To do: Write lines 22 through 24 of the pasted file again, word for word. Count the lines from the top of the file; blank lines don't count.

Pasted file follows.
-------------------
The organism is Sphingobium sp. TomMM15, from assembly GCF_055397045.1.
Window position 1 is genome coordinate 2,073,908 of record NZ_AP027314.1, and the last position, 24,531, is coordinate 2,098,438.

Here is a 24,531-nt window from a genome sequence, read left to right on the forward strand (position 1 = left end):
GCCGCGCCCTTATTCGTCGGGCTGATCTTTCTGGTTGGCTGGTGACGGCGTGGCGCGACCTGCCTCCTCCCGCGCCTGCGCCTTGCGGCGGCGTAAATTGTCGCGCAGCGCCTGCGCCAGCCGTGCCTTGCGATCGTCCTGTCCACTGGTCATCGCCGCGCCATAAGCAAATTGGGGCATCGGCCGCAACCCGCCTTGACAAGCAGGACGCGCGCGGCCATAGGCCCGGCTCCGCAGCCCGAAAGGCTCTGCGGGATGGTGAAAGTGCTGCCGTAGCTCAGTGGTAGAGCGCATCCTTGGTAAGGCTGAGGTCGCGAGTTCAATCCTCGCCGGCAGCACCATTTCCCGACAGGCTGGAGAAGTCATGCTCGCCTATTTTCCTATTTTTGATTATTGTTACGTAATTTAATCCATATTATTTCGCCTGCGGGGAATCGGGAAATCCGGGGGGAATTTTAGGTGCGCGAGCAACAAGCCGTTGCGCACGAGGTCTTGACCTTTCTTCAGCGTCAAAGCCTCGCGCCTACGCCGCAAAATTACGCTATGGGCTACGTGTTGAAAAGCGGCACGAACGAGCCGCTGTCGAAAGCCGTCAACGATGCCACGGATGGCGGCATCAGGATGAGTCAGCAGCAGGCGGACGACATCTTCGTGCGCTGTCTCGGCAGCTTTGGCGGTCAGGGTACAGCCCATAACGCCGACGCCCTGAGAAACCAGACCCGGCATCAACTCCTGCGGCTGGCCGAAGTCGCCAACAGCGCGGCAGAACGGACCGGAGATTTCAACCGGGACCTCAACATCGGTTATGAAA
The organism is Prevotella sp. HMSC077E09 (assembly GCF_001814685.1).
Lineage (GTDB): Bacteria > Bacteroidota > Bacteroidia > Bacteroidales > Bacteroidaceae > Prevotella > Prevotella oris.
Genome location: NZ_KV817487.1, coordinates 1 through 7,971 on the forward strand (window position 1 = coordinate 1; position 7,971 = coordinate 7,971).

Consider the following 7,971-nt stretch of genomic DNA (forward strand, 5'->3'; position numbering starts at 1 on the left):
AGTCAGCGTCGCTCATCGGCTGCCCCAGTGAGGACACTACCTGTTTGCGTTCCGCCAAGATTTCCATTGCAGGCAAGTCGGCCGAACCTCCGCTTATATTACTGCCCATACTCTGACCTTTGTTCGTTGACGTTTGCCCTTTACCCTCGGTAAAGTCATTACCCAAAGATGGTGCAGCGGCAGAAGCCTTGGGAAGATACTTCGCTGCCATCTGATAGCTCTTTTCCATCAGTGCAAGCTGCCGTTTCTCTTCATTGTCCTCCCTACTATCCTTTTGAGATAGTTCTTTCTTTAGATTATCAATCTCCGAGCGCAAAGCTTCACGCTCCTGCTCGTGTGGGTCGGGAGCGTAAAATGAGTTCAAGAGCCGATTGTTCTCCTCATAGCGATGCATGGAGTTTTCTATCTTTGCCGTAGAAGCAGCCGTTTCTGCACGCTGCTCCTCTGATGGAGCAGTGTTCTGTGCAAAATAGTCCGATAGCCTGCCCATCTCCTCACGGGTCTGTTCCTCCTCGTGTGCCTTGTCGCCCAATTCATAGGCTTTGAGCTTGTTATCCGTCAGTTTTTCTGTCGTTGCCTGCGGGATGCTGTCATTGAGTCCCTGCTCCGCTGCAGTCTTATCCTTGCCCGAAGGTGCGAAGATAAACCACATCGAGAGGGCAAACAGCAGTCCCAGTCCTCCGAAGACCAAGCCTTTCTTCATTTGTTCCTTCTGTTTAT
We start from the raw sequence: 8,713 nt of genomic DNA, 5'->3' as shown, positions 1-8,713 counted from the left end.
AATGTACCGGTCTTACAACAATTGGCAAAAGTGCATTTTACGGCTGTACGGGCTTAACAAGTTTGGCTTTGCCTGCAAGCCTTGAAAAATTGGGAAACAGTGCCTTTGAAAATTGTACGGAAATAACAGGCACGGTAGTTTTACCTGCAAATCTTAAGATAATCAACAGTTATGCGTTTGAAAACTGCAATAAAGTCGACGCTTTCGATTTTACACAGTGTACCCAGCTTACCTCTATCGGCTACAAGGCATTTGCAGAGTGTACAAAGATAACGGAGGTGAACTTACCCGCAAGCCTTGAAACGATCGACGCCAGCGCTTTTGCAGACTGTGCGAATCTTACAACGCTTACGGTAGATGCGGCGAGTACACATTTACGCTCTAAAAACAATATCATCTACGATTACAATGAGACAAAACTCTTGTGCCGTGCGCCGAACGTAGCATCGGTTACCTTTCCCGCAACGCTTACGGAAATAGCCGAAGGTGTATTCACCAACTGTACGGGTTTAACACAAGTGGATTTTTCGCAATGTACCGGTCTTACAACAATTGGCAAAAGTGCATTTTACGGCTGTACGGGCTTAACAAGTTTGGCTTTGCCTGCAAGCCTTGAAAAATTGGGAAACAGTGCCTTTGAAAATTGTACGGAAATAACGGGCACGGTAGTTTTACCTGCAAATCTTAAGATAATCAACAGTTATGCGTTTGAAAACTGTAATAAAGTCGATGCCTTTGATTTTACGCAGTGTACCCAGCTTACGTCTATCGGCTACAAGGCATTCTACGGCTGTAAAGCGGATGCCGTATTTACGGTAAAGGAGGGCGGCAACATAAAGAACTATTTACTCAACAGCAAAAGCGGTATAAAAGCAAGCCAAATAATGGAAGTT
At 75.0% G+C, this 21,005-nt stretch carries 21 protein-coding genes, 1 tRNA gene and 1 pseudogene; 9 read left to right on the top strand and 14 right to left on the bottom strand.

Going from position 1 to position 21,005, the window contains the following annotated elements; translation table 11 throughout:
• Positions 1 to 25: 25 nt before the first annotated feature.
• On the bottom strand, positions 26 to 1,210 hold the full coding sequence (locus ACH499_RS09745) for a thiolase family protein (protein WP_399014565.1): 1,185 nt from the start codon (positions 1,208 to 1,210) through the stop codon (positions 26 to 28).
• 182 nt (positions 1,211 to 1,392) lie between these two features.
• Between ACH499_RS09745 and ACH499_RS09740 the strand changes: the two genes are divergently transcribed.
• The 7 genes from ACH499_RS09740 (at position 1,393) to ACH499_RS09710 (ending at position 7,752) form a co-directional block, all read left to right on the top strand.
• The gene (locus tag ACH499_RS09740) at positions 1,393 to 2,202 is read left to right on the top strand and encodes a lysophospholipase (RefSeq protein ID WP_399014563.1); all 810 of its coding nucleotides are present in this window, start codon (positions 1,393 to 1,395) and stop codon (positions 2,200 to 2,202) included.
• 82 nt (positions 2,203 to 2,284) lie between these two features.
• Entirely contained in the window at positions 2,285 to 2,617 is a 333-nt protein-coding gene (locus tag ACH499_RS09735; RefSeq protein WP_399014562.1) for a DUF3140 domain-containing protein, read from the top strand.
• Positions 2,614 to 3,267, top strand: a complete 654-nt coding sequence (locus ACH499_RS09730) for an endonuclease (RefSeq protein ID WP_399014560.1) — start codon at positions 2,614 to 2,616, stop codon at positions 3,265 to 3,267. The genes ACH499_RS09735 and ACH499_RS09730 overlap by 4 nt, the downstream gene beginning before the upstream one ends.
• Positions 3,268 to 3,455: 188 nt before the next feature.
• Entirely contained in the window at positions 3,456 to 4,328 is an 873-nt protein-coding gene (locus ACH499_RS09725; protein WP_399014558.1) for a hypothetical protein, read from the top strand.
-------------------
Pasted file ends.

• Positions 2,614 to 3,267, top strand: a complete 654-nt coding sequence (locus ACH499_RS09730) for an endonuclease (RefSeq protein ID WP_399014560.1) — start codon at positions 2,614 to 2,616, stop codon at positions 3,265 to 3,267. The genes ACH499_RS09735 and ACH499_RS09730 overlap by 4 nt, the downstream gene beginning before the upstream one ends.
• Positions 3,268 to 3,455: 188 nt before the next feature.
• Entirely contained in the window at positions 3,456 to 4,328 is an 873-nt protein-coding gene (locus ACH499_RS09725; protein WP_399014558.1) for a hypothetical protein, read from the top strand.